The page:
Evaluation of stress- and immune-response biomarkers in Atlantic salmon, Salmo salar L., fed different levels of genetically modified maize (Bt maize), compared with its near-isogenic parental line and a commercial suprex maize

JOURNAL OF FISH DISEASES, Issue 4 2007
A Sagstad
Abstract The present study was designed to evaluate if genetically modified (GM) maize (Bt maize, event MON810) compared with the near-isogenic non-modified (nGM) maize variety, added as a starch source at low or high inclusions, affected fish health of post-smolt Atlantic salmon, Salmo salar L. To evaluate the health impact, selected stress- and immune-response biomarkers were quantified at the gene transcript (mRNA) level, and some also at the protein level. The diets with low or high inclusions of GM maize, and its near-isogenic nGM parental line, were compared to a control diet containing GM-free suprex maize (reference diet) as the only starch source. Total superoxide dismutase (SOD) activity in liver and distal intestine was significantly higher in fish fed GM maize compared with fish fed nGM maize and with the reference diet group. Fish fed GM maize showed significantly lower catalase (CAT) activity in liver compared with fish fed nGM maize and to the reference diet group. In contrast, CAT activity in distal intestine was significantly higher for fish fed GM maize compared with fish fed reference diet. Protein level of heat shock protein 70 (HSP70) in liver was significantly higher in fish fed GM maize compared with fish fed the reference diet. No diet-related differences were found in normalized gene expression of SOD, CAT or HSP70 in liver or distal intestine. Normalized gene expression of interleukin-1 beta in spleen and head-kidney did not vary significantly between diet groups. Interestingly, fish fed high GM maize showed a significantly larger proportion of plasma granulocytes, a significantly larger sum of plasma granulocyte and monocyte proportions, but a significantly smaller proportion of plasma lymphocytes, compared with fish fed high nGM maize. In conclusion, Atlantic salmon fed GM maize showed some small changes in stress protein levels and activities, but none of these changes were comparable to the normalized gene expression levels analysed for these stress proteins. GM maize seemed to induce significant changes in white blood cell populations which are associated with an immune response. [source]


Nutritional, physiological, and histological responses in Atlantic salmon, Salmo salar L. fed diets with genetically modified maize

AQUACULTURE NUTRITION, Issue 3 2007
G.-I. HEMRE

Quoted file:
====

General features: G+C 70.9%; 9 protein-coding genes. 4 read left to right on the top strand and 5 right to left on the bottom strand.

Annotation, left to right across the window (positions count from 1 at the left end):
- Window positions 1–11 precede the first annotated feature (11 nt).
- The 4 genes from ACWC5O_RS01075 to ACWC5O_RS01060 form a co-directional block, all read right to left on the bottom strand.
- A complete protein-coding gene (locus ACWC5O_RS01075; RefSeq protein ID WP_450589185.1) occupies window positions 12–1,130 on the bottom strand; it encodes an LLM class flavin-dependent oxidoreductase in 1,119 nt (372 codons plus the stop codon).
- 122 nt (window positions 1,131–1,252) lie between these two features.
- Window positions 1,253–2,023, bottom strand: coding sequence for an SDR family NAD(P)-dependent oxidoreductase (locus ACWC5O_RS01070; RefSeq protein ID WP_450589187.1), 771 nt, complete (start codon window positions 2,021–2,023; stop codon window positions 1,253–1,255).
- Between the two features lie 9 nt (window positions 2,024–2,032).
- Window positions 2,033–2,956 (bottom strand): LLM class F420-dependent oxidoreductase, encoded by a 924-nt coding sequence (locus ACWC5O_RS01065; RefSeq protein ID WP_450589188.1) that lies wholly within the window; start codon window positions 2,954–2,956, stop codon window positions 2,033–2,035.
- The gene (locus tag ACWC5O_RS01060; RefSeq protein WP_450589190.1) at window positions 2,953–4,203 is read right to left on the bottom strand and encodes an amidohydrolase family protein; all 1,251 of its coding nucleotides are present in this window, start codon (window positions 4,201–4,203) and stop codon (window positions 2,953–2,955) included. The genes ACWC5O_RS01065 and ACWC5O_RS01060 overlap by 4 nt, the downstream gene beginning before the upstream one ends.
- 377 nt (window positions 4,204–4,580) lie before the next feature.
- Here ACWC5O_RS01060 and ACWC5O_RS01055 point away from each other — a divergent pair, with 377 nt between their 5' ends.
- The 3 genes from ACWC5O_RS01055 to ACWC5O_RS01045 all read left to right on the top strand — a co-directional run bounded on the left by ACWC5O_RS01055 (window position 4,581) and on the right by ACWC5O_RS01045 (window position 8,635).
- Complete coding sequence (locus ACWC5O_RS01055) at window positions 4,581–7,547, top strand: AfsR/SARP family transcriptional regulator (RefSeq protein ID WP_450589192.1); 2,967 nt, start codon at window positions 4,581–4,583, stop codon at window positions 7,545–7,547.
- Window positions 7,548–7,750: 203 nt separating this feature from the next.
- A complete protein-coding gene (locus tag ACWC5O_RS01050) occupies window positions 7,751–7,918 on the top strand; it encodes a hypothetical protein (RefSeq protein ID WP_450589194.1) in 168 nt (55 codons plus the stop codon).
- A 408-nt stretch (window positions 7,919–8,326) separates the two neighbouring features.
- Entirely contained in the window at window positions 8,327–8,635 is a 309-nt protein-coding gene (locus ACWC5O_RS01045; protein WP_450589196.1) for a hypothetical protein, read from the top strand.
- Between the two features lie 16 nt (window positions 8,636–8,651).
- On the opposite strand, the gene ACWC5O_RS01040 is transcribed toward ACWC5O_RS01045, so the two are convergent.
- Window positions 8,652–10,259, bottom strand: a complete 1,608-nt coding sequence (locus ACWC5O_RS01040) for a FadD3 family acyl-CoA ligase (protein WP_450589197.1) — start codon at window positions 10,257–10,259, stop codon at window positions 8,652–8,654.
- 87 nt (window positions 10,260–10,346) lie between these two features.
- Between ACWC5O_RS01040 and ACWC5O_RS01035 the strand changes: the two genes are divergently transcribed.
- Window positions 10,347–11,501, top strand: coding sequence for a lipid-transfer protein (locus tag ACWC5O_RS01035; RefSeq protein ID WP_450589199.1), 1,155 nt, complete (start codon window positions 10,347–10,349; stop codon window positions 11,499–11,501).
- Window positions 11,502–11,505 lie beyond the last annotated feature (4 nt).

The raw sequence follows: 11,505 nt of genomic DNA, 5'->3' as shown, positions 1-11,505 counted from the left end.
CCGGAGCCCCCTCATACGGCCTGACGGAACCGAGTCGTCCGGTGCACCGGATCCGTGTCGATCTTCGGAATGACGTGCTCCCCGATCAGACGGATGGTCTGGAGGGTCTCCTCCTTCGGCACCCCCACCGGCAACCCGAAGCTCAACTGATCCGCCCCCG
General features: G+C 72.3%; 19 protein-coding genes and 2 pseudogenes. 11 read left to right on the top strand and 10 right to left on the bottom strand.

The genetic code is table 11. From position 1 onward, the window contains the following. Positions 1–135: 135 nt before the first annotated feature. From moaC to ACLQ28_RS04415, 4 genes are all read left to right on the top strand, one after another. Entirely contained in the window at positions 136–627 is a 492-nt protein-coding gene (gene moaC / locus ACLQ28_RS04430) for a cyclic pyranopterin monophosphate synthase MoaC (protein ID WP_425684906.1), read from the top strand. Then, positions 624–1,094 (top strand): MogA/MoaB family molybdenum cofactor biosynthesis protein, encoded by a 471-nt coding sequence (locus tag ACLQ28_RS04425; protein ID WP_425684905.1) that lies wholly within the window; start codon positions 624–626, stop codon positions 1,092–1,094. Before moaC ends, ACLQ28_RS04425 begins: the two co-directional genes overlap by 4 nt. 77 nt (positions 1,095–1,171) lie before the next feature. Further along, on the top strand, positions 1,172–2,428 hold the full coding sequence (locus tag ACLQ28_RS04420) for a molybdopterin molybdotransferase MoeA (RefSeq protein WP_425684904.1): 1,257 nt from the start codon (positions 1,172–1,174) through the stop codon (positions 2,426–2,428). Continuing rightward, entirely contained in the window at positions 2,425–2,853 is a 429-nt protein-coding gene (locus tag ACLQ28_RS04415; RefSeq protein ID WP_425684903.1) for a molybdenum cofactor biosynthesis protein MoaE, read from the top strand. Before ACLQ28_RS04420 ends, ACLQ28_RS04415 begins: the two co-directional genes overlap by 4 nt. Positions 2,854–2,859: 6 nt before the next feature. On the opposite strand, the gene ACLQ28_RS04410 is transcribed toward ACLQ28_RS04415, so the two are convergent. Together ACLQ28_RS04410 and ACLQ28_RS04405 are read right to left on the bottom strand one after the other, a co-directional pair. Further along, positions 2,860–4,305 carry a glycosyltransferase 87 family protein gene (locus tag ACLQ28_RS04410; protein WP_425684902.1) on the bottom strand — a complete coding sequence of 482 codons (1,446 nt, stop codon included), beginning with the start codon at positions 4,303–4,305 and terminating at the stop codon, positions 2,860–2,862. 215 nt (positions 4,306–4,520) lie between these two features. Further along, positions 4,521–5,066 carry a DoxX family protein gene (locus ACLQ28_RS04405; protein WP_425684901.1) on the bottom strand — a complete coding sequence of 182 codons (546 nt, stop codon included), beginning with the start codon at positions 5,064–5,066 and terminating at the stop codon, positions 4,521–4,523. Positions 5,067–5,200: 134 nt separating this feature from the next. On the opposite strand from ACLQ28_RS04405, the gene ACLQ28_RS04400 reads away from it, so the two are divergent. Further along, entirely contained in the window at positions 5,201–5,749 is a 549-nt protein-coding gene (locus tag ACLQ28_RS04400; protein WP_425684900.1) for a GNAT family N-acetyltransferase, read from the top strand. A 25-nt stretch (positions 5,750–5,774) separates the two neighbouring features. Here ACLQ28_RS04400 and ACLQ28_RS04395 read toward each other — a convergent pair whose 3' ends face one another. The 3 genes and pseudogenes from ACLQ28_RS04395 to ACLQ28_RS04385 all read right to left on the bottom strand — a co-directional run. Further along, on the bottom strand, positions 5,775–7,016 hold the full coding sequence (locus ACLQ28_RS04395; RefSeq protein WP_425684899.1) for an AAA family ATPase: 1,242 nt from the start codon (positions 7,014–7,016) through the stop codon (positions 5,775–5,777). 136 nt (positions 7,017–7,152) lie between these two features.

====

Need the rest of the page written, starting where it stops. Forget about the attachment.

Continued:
Abstract The objective of this study was to evaluate whether standard fish meal diets prepared with increasing levels of genetically modified (GM; 150 and 300 g kg,1) maize (event MON810) as a starch source, showed any nutritional or physiological adverse effects on Atlantic salmon, Salmo salar L. postsmolt. The diets with low or high inclusions of GM maize and its near-isogenic parental line (nongenetically modified; nGM maize), were balanced with Suprex maize (Reference) to obtain compositional equivalency of diet starch, sugars and all other nutrients. Total starch level in all diets was 160 g kg,1. After 82 days of feeding, fish growth was high in all groups, however fish fed the GM maize showed slight but significant lower feed intake, which was followed by slight but significant lower specific growth rate and final body weights, compared with fish fed nGM maize, none of the groups varied significantly from fish fed the Reference diet. There was no variation in feed conversion ratios (FCR), protein and lipid efficiency ratios (PER and LER), or protein- and lipid-productive values (PPV and LPV) in this study. No significant effect of maize type was detected on apparent digestibility coefficients (ADC) of dry matter, protein or lipid. Hematological analysis and plasma nutrients varied within normal ranges for Atlantic salmon in all diet groups, except for somewhat elevated aspartate aminotransferase (ASAT) values in all groups. Hepatosomatic index (HSI) with values ranging from 1.37 to 1.60, was significantly higher for the high GM maize group compared with the high nGM maize group but not when compared with the Reference diet group. Lowered spleen (SSI) and head-kidney somatic indices (H-KSI) were registered when fed GM compared with nGM maize, the Reference treatment was however, equal to both. Distal intestine somatic index (DISI) was significantly higher for GM maize-fed fish compared with nGM maize-fed fish, but not significantly different from the Reference diet group. Histological evaluation of the mid- and distal intestine, liver, spleen and head-kidney did not reveal any diet-related morphological changes. Maltase activities in the mid- and distal intestinal tissue homogenates were affected by diet, the fish fed high GM maize having higher activities compared with high nGM maize-fed fish. Leucine aminopeptidase (LAP) and alkaline phosphatase (AP) activities were not affected by diet. Sodium-dependent d -glucose uptake in brush border membrane vesicles (BBMV) isolated from pyloric caeca of fish fed high GM maize was significantly higher than that found in fish fed the analogous diet with high nGM maize. Based on the present findings, the conclusions made are: Atlantic salmon smolts fed GM maize (event MON810), its near-isogenic parental line and suprex maize (Reference diet), all resulted in high growth rates, ADC and feed utilization. Health, when evaluated by means of mortality (low), normal ranges of blood and plasma parameters, except somewhat elevated ASAT values and minor variations in organ sizes, were considered good in all diet groups. The changes in the glucose transport mechanism and intestinal maltase enzyme activity in the gastrointestinal tract warrant further studies. [source]